Around the corner from stacks of baby shoes, counterfeit Gucci wallets, and spangled iPhone cases, I got burned copies of Jean Cocteau's Orpheus trilogy at an outdoor market in Mexico City.
A Sunday afternoon in Roma Norte, I was drinking coffee with new friends. The city was new to me and I had only arrived late the night before. We jumped in a cab and directed the driver to a market a little way outside the center of town.
Miguel said he was going to pick up a copy of Pigsty there. I was confused at first, assuming it had to be something other than the 1969 Italian film, but indeed that was the one he meant. Seemed an implausible feat to find a physical copy of any Passolini movie, let alone a more obscure selection, anywhere without paying for shipping and waiting at least a week. But I didn't say anything then.
"He's not going to find the Passolini film here," Manuel said, as we were wandering through Tepito's labyrinth of tents. It was mostly pirated goods: branded tennis shoes, video games, and handbags; but with some intention to the ordering of the inventory. Suppliers tended to specialize in certain items, one might carry only knock-offs of a single particular designer label, another sold only anime DVDs. Tepito sometimes functions as a wholesaler for vendors who operate smaller streetside sales. We walked through the section that was largely physical media for sale— Blue-ray, DVD, and CDs with covers varying from identical to the original to very handmade-looking inkjet prints. I was told that sometimes you could see vendors burning these disks in the back of the tents.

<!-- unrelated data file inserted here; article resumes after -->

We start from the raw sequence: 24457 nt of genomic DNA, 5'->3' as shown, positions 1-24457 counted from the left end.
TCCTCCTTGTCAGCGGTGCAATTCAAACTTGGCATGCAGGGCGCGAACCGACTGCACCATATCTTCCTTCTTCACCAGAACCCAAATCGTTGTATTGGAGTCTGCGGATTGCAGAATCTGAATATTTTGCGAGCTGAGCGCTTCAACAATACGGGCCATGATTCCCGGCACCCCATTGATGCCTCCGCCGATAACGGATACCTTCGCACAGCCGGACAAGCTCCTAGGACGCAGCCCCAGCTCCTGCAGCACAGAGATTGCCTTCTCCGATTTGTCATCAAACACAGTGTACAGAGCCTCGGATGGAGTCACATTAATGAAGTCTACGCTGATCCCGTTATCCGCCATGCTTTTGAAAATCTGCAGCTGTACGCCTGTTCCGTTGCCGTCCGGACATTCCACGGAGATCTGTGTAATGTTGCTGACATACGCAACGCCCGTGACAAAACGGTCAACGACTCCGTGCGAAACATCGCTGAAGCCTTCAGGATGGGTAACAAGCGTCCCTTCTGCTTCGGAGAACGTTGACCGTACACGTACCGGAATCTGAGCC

One of the tents had a sign out front, "Cine de Arte." Inside a dozen densely packed shelves included classic art house fare like 400 Blows, Breathless, Paris Texas, and L'eclisse. Each with a cover made of ordinary printer paper inside a flimsy plastic sleeve.
I was happy to find Bresson's Four Nights of a Dreamer, one of my favorite films. There were loads of Criterion collection burns, an entire shelf devoted to Fassbinder and Herzog. Miguel couldn't find Pigsty, but there were other Passolini films there. Manuel discovered a copy of Jean Luc-Godard's King Lear, with Julie Delpy and Woody Allen. None of us had heard of that one before. It has been a while since I've discovered a film randomly just by my eyes falling upon it, and not through a series of Wikipedia and IMDB-mediated clicks.
Four Nights of a Dreamer is somewhat uncharacteristic of Bresson, lighter and wide-eyed—albeit based on Dostoevsky's short story— about a boy who meets a girl just as she attempts to kill herself. About seven years ago, I rented it from a video store in Chicago where I used to live. Visiting "Cine de Arte" in Tepito made me think of the place and googling later that night, to my surprise, I found it hasn't closed yet. It seems cruel to say, but at the same time inevitable, that just about any physical media film rental operation like a terminally ill patient; you could stop the pain temporarily, or reduce it somehow, but the world is shifting much too rapidly to secure it as viable business model. The economy is already a harsh place for small businesses with their eyes constantly on the margin, and doubly so to those providing services we can do ourselves, not only more cheaply, but also in our own homes.